Henley Heather Grey Thermal

  • Wool Socks: I don’t know if I’m alone in this, but I’m very picky about my socks (I guess if you read regularly you’re probably not surprised by my being picky about anything). In summer I either don’t wear them or wear cotton only as my dogs tend to bark when the mercury is high. In winter, I prefer wool socks because they are the warmest and most practical. A label I’ve found that does a fine wool sock is Icebreaker. They’re really warm and stylish enough to wear in almost any situation.

Ice Breaker Wool Sock

 

Layering

Layering can be an art form in winter, as it takes a deft touch to know how many layers you need to wear to be comfortable: too many and you’re hot and look like a fool; too few and you have defeated the purpose of layering because you’re probably still cold. If it’s a mild day, you don’t need to slap on three layers underneath your winter coat. If it’s a very chilly day, throwing on that third layer isn’t going to hurt. Sweaters are always a good choice when layering, as is a shirt underneath your favourite flannel or long-sleeve collard shirt. Something to avoid is wearing a long-sleeve shirt under something with short-sleeves. Although a favourite of the college frat-bro, it’s not something we would ever recommend. We like sweaters, heavier overshirts, thermals, anything of that sort.

 

Winter Accoutrement

Fall and winter are also great times to accessorize your outerwear. When given the opportunity to wear hats, gloves, and scarves, it’s the rare chance you get in the cooler seasons to display your personal style. In recent years, I’ve been very fond of the toques, hats, and gloves being made by Norse Projects.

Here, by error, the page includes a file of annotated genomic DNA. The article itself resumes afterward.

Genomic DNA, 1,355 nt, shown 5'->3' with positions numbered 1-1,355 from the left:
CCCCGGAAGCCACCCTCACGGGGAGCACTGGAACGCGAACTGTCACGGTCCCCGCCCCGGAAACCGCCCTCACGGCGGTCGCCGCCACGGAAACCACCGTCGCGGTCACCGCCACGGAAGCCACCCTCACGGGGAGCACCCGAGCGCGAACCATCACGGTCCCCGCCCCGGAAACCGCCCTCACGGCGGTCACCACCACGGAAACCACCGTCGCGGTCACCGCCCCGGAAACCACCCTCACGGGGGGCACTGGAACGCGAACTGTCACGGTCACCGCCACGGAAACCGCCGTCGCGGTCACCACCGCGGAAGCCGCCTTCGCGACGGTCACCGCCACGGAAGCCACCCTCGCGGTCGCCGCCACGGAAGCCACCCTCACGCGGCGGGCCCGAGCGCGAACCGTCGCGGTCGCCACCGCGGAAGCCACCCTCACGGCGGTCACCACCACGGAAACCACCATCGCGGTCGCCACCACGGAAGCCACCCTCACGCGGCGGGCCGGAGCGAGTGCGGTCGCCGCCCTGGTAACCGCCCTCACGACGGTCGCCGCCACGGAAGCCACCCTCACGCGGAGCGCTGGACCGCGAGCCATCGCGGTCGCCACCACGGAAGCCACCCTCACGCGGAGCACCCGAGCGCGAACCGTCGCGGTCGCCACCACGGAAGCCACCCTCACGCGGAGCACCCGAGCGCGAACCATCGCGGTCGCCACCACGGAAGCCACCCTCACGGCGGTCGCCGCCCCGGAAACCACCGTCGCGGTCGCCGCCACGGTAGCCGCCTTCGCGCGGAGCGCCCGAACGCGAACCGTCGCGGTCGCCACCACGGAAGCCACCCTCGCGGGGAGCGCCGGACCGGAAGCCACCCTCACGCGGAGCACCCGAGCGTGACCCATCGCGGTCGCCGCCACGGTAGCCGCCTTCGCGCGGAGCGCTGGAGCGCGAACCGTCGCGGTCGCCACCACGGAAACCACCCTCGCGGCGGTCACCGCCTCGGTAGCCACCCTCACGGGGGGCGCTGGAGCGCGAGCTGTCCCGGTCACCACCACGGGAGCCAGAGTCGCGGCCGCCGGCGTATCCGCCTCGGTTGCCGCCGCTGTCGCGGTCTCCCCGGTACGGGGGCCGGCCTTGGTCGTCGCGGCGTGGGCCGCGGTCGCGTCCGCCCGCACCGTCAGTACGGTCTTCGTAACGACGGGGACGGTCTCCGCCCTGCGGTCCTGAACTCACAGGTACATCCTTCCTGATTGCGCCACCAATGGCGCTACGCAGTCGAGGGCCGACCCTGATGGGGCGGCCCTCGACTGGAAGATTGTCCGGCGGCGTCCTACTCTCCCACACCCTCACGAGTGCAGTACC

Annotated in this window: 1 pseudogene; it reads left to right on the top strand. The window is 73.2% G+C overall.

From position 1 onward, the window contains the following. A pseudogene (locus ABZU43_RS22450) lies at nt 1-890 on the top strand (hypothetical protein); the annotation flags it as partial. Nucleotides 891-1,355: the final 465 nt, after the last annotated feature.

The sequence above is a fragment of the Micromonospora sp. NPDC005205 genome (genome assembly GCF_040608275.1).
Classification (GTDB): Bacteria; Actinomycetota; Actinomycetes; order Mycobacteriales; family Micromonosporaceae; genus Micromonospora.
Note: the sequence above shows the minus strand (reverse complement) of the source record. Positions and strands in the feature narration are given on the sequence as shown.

Norse Projects Beanie

This beanie is a fine winter option and comes in a number of colours so you can find one that works best for you. Their gloves look great as well

Norse Projects Hestra Gloves

 

Scarves are a personal item, so do your best to find something that suits your personality. Bright colours and patterns work really well in breaking up what are often monotonous winter looks. I have come to enjoy the tube scarf and find it to be quite practical, like this one here from French label APC:

APC Scarf

I find them to be most useful because they get down under the collar of your jacket and can be pulled up to cover your whole face and ears. It really comes in handy when it’s a windy day.

Staying warm in style doesn’t have to be that hard, it just takes remembering a few important details:

  • Spend the money on the staples we spoke about– they’ll last a lifetime and will be the practical pieces you need to get through the cold;
  • Break up the monotony– when you have the chance, mix in a brightly coloured toque or scarf. Winter jackets can often be bland, so punch ‘em up with some colour, pattern, or texture;
  • Layer wisely– you don’t want to get caught wearing too many or too few. Know what the temperature is going to be and know what looks good and what doesn’t;
  • Don’t skimp and get cheap fabrics– if you live in a cold climate you know the value of quality material in winter. Stick to wools, cottons, and cashmere (where you can afford it, of course), as blends and cheaper fabrics won’t offer you the protection you need.

Sounds pretty simple, right? That’s what I thought. Winter is the best time to spend a little extra to get quality pieces. Summer fashions tend to come and go, and you can often find deals on things; winter, not so much. Everyone needs to make an upgrade every now and then, just be sure you’re spending your money on the right pieces. Your friends and family will thank you for finally retiring that Sun Ice number you’ve been sporting since the Lillehammer games.

90's Ski Jacket